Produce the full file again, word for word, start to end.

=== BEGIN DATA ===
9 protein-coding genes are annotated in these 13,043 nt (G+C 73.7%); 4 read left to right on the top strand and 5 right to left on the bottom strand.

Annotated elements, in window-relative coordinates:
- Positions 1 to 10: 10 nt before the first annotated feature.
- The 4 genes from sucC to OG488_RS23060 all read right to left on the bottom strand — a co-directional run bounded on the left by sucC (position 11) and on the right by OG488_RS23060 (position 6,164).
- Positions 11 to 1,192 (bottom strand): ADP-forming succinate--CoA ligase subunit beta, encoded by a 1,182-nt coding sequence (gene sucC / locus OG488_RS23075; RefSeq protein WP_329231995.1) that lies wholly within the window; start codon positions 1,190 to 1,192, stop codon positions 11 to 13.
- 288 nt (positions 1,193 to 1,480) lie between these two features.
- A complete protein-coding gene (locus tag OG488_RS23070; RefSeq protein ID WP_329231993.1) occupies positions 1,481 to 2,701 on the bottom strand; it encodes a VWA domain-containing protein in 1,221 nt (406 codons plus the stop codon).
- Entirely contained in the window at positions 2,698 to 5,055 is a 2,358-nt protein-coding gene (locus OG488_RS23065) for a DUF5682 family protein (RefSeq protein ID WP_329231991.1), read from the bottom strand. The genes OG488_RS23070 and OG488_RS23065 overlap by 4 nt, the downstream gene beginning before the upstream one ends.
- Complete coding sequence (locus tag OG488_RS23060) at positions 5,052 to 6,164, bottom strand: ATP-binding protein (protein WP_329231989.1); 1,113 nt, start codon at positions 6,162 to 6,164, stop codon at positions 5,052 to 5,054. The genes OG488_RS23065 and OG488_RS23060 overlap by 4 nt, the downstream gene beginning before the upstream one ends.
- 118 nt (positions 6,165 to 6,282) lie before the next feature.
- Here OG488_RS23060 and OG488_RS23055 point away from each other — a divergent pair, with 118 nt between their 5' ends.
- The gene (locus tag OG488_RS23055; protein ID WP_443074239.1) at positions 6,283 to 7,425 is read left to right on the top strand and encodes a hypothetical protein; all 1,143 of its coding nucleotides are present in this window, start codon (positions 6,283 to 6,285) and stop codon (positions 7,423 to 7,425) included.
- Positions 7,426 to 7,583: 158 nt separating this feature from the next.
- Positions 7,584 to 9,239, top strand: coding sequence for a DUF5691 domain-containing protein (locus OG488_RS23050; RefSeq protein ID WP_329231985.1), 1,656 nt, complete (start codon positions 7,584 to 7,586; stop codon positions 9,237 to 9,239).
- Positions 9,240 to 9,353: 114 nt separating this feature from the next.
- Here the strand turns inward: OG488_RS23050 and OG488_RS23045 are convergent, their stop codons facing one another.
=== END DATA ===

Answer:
9 protein-coding genes are annotated in these 13,043 nt (G+C 73.7%); 4 read left to right on the top strand and 5 right to left on the bottom strand.

Annotated elements, in window-relative coordinates:
- Positions 1 to 10: 10 nt before the first annotated feature.
- The 4 genes from sucC to OG488_RS23060 all read right to left on the bottom strand — a co-directional run bounded on the left by sucC (position 11) and on the right by OG488_RS23060 (position 6,164).
- Positions 11 to 1,192 (bottom strand): ADP-forming succinate--CoA ligase subunit beta, encoded by a 1,182-nt coding sequence (gene sucC / locus OG488_RS23075; RefSeq protein WP_329231995.1) that lies wholly within the window; start codon positions 1,190 to 1,192, stop codon positions 11 to 13.
- 288 nt (positions 1,193 to 1,480) lie between these two features.
- A complete protein-coding gene (locus tag OG488_RS23070; RefSeq protein ID WP_329231993.1) occupies positions 1,481 to 2,701 on the bottom strand; it encodes a VWA domain-containing protein in 1,221 nt (406 codons plus the stop codon).
- Entirely contained in the window at positions 2,698 to 5,055 is a 2,358-nt protein-coding gene (locus OG488_RS23065) for a DUF5682 family protein (RefSeq protein ID WP_329231991.1), read from the bottom strand. The genes OG488_RS23070 and OG488_RS23065 overlap by 4 nt, the downstream gene beginning before the upstream one ends.
- Complete coding sequence (locus tag OG488_RS23060) at positions 5,052 to 6,164, bottom strand: ATP-binding protein (protein WP_329231989.1); 1,113 nt, start codon at positions 6,162 to 6,164, stop codon at positions 5,052 to 5,054. The genes OG488_RS23065 and OG488_RS23060 overlap by 4 nt, the downstream gene beginning before the upstream one ends.
- 118 nt (positions 6,165 to 6,282) lie before the next feature.
- Here OG488_RS23060 and OG488_RS23055 point away from each other — a divergent pair, with 118 nt between their 5' ends.
- The gene (locus tag OG488_RS23055; protein ID WP_443074239.1) at positions 6,283 to 7,425 is read left to right on the top strand and encodes a hypothetical protein; all 1,143 of its coding nucleotides are present in this window, start codon (positions 6,283 to 6,285) and stop codon (positions 7,423 to 7,425) included.
- Positions 7,426 to 7,583: 158 nt separating this feature from the next.
- Positions 7,584 to 9,239, top strand: coding sequence for a DUF5691 domain-containing protein (locus OG488_RS23050; RefSeq protein ID WP_329231985.1), 1,656 nt, complete (start codon positions 7,584 to 7,586; stop codon positions 9,237 to 9,239).
- Positions 9,240 to 9,353: 114 nt separating this feature from the next.
- Here the strand turns inward: OG488_RS23050 and OG488_RS23045 are convergent, their stop codons facing one another.